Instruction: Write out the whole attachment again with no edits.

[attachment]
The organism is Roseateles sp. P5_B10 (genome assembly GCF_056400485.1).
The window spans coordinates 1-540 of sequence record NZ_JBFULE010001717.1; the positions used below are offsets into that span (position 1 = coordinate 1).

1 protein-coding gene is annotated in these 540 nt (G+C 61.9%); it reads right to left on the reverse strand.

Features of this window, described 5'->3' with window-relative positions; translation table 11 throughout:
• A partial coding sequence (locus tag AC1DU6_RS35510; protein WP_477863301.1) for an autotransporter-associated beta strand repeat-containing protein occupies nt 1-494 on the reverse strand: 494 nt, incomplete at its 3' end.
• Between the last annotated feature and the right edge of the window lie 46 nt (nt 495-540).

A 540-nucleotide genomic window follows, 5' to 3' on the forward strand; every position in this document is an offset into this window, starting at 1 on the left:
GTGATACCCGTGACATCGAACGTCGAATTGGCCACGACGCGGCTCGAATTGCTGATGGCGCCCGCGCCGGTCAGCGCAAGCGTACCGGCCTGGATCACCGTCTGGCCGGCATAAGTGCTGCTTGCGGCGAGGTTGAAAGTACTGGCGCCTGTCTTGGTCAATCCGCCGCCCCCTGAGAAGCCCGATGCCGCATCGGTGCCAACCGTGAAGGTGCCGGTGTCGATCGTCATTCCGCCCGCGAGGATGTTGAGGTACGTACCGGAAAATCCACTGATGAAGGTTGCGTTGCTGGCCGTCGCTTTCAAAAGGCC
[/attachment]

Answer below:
The organism is Roseateles sp. P5_B10 (genome assembly GCF_056400485.1).
The window spans coordinates 1-540 of sequence record NZ_JBFULE010001717.1; the positions used below are offsets into that span (position 1 = coordinate 1).

1 protein-coding gene is annotated in these 540 nt (G+C 61.9%); it reads right to left on the reverse strand.

Features of this window, described 5'->3' with window-relative positions; translation table 11 throughout:
• A partial coding sequence (locus tag AC1DU6_RS35510; protein WP_477863301.1) for an autotransporter-associated beta strand repeat-containing protein occupies nt 1-494 on the reverse strand: 494 nt, incomplete at its 3' end.
• Between the last annotated feature and the right edge of the window lie 46 nt (nt 495-540).

A 540-nucleotide genomic window follows, 5' to 3' on the forward strand; every position in this document is an offset into this window, starting at 1 on the left:
GTGATACCCGTGACATCGAACGTCGAATTGGCCACGACGCGGCTCGAATTGCTGATGGCGCCCGCGCCGGTCAGCGCAAGCGTACCGGCCTGGATCACCGTCTGGCCGGCATAAGTGCTGCTTGCGGCGAGGTTGAAAGTACTGGCGCCTGTCTTGGTCAATCCGCCGCCCCCTGAGAAGCCCGATGCCGCATCGGTGCCAACCGTGAAGGTGCCGGTGTCGATCGTCATTCCGCCCGCGAGGATGTTGAGGTACGTACCGGAAAATCCACTGATGAAGGTTGCGTTGCTGGCCGTCGCTTTCAAAAGGCC